The Real Scoop on Parenting Multiples

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Parenting multiples isn't just about doing things in duplicate (or triplicate or quadruplicate!); it requires a lot of creativity and quick thinking on your feet as you navigate the logistics of feeding multiple babies at the same time, getting them on the same schedule, and making sure they sleep in unison. From thoughts on prematurity to which items you'll need to purchase more than one of, this crib sheet on parenting multiples will help you get your bearings if you're carrying twins, triplets, or more.

Download the crib sheet on getting through parenting multiples now.

I thought this crib sheet was really useful. First of all, it’s written by Jen (the mother of quads) and she really knows what she is talking about. As the mother of twins, I thought I’d add a few more tips.

Do You REALLY Need 2 or 3 of Everything?

Jen is right. You really DON’T need multiples of everything on the registry. It’s easy to get sucked into trying to be prepared -- but when the wee people are, well, wee, they can easily share without it feeling like you’re being cheap.

You won’t need two (or three, or more) of everything -- not even cots (cribs) initially; my two slept in the same cot until they were four months old. You will need multiple diapers, bottles and burp clothes; in our case, we used swaddles, so we needed two of those. Beyond that, you really don’t need dupes of most things. We had a baby gym that we rotated with a baby swing or a baby chair. And if you have multiples, then Craigslist, eBay, and hand-me-downs are your best friend. Used and clean is as good as new. If you do get two of something, it’s a good idea to get two different things, as some babies take to some things differently than their siblings.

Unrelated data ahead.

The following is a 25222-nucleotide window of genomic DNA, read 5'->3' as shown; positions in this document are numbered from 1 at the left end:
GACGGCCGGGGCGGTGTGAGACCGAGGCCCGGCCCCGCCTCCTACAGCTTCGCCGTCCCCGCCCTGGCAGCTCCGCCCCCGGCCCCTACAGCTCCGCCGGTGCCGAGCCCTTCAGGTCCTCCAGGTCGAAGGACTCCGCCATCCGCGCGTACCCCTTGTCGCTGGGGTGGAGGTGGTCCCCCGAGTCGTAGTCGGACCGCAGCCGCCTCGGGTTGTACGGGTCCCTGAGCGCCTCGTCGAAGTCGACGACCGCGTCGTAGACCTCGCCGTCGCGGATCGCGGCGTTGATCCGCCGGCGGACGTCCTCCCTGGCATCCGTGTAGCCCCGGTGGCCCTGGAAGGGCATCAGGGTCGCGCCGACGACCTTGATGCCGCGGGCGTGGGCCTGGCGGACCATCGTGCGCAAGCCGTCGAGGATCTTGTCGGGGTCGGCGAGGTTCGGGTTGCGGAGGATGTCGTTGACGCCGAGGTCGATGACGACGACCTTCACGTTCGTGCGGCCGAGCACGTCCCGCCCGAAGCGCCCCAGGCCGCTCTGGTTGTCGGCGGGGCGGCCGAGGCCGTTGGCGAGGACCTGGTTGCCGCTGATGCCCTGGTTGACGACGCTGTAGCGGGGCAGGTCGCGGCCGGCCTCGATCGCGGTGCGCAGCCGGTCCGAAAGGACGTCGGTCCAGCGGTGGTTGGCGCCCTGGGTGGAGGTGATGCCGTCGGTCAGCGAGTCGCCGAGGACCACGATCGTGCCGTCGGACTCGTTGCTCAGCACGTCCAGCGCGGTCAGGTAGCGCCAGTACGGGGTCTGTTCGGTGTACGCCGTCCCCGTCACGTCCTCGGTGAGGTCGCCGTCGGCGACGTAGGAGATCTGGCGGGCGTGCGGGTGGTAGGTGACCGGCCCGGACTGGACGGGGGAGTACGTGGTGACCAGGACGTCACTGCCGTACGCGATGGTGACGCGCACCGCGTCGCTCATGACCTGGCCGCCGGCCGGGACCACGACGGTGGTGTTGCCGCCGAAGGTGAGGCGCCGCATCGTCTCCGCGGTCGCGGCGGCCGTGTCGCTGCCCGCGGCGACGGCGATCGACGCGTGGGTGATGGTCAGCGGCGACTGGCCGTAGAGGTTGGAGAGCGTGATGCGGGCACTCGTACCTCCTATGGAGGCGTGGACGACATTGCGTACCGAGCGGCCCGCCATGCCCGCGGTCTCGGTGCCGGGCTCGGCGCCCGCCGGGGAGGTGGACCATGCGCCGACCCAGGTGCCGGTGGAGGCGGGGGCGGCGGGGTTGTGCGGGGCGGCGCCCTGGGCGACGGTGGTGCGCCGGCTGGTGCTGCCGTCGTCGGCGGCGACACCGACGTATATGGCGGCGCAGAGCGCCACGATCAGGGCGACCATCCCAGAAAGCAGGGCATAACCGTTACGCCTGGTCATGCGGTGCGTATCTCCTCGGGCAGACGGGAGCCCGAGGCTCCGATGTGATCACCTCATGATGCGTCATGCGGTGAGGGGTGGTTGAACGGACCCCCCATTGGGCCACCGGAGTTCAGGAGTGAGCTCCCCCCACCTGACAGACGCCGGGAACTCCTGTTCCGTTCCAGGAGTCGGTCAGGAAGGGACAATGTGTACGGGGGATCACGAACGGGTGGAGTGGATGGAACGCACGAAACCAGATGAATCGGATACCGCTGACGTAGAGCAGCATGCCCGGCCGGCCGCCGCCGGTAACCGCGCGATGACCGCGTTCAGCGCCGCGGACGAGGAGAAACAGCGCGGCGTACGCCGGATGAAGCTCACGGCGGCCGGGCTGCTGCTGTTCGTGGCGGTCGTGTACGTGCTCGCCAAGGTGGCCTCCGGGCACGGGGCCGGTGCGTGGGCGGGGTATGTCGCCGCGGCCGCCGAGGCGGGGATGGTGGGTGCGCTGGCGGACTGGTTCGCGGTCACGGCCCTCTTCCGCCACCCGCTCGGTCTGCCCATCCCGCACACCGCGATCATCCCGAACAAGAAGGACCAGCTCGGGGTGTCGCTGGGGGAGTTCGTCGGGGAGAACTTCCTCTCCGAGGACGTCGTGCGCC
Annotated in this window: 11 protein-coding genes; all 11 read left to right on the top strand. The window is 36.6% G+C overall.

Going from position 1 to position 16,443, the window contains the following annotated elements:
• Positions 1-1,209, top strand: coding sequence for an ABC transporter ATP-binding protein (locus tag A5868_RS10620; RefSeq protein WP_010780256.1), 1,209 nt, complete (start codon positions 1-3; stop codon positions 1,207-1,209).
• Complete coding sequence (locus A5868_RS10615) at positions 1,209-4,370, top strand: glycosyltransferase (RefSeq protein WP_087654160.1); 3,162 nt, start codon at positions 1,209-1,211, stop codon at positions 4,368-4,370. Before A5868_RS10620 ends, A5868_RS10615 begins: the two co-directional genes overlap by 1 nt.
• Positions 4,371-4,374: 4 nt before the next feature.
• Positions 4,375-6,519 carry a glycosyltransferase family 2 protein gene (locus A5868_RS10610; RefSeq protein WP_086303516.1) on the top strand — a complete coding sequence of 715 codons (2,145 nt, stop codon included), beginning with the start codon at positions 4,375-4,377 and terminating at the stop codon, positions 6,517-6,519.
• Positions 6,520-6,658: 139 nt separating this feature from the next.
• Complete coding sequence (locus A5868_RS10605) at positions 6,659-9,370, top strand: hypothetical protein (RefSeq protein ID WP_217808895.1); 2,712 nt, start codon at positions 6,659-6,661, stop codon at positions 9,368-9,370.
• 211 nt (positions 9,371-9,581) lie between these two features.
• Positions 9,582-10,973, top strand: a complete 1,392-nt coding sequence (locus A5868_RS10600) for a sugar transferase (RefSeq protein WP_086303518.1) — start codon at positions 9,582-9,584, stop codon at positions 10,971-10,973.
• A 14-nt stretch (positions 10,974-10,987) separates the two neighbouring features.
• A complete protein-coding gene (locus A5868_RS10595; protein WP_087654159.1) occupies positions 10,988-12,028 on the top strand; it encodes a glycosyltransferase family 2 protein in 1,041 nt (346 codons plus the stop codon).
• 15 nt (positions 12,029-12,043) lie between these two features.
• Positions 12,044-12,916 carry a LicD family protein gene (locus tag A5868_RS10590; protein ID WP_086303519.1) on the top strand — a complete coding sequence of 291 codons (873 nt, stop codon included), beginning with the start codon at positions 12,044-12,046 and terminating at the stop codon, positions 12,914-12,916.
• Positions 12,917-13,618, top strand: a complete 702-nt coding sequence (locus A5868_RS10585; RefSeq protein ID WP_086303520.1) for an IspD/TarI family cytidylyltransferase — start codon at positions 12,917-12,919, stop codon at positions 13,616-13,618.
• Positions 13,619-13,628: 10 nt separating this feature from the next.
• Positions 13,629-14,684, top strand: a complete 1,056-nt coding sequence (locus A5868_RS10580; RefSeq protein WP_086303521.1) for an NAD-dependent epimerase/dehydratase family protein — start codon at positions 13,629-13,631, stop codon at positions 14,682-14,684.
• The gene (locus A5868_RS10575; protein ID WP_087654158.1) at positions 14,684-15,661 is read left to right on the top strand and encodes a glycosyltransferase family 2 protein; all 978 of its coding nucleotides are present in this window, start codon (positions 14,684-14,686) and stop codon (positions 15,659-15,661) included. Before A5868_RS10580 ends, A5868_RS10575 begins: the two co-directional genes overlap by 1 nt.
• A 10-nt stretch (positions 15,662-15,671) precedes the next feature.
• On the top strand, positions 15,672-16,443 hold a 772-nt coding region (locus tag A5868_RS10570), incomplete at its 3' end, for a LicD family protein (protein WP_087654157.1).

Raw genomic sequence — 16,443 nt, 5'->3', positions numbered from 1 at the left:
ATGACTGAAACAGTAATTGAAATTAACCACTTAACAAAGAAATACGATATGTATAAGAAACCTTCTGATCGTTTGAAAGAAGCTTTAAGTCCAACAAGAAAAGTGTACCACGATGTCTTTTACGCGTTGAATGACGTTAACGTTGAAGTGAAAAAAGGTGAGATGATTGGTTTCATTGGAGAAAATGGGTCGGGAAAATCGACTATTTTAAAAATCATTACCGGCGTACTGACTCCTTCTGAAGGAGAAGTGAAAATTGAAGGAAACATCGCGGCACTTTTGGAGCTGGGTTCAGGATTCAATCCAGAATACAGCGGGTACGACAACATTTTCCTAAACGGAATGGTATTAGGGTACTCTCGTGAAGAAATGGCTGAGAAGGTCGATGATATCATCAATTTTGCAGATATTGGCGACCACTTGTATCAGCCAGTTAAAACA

The Tough Days of NICU (Neonatal Intensive Care Unit)/SCBU (Special Care Baby Unit)

There is no real advice I can give here, other than this: Don’t beat yourself up. (And you will want to. When our children are unwell, our guilt is huge.) Our son was in SCBU (the English equivalent of NICU) for two days. I agonized over it, but it's not your fault. The one thing I would say is be tight with the nurses (like Jen said), but don’t be afraid to be firm about your concerns and –- if they're recovering from surgery –- your need to be able to visit your little one(s). Some nurses try to tell you that they’re too busy or that you need the rest, but nothing is a bigger driver than wanting to see how your baby is faring.

Feeding Time at the Zoo

I agree with Jen -- you can feed two (or more) babies at once, whether tandem breastfeeding or dual bottle feeding. I’m not here to get into a debate about which feed is best –- I think what is best is what works for your family. For my family, we had to feed with formula. It’s not hard to feed both babies at once if you’re home alone. I used to sit on the couch lengthwise, with my legs straight out in front of me on the cushions. I laid both babies across my legs and fed them that way.

To burp them, I used my chin to hold a bottle in one’s mouth while picking up the other to my chest, where I burped them. I bent my knee and used the knee to support them while being burped. As they got older, I used those nursing cushions that are shaped like a “U” to prop them in and hold them while I held the bottles. A key trick as well (if you’re formula feeding) is to make up a pitcher of formula every morning and apportion it into bottles in the fridge. Formula is good for 24 hours, and making that one large amount in the morning will save you time and sanity.


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